For most people, 18 months of coverage is going to be more than enough. However, if you need more than this it is still possible even if the first place you look at doesn’t offer more than 18 months of coverage.

The easiest thing to do is simply choose a different coverage provider. There are plenty out there that offer coverage for up to two years. Alternatively, if you are unsure about how long you will be traveling for, some companies give you the option to extend your trip while you abroad while others even let you take out coverage while you are away.

11) How do you work out if you are a resident or not?

This is a very important thing to get right if you are looking at buying insurance while away from your home country. However, it can also be a complex thing to get right, especially if you have residence in more than one country.

What we would really recommend is that if you are unsure about anything, the first thing you should do is understand the requirements of the insurance company before you buy the insurance.

Different companies have different definitions of resident so the only way you can be sure is by checking with the website you are planning to buy with.

World Nomads, for example, have the following requirements for your country of permanent residence. These are that you:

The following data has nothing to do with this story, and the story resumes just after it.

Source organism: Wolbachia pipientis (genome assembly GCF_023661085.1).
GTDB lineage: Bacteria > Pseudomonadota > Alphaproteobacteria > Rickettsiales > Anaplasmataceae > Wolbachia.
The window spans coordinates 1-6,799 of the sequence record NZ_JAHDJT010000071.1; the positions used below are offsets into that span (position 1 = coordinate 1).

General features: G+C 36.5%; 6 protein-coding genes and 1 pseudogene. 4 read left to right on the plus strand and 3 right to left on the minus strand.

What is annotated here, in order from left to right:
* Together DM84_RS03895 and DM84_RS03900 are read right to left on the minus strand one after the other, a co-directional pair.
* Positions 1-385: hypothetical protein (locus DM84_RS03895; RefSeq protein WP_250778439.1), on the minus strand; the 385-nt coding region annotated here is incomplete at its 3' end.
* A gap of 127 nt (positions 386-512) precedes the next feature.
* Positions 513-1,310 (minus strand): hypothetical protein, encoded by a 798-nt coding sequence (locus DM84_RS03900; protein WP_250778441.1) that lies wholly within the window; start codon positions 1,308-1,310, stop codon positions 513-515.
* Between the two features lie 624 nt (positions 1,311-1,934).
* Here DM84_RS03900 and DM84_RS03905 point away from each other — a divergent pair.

• Are a citizen or permanent resident.
  • Have access to long-term medical care.
  • It is the country that you will be repatriated to should things go wrong.
  • You have unrestricted right of entry.
  • You have a residential address.

However, consider a UK resident as being someone who has been living in the UK or the Channel Islands for six out of the last 12 months. This suggests that you wouldn’t have to be a permanent resident of the UK to be insured with this company.

In Australia, say that Australian residents who are eligible for a Medicare card can purchase insurance assuming their trip starts and ends in Australia. This would seem to suggest that travels on a working holiday visa taking a trip abroad during their time in Australia would be covered.

So, what does these differences all mean?

Well, it means first of all that you should definitely not assume you are covered as there seems to be a number of different definitions depending on the insurer. If you are in any way uncertain, then it will probably be best to get in contact with the company you are thinking about getting insurance from and check them out directly.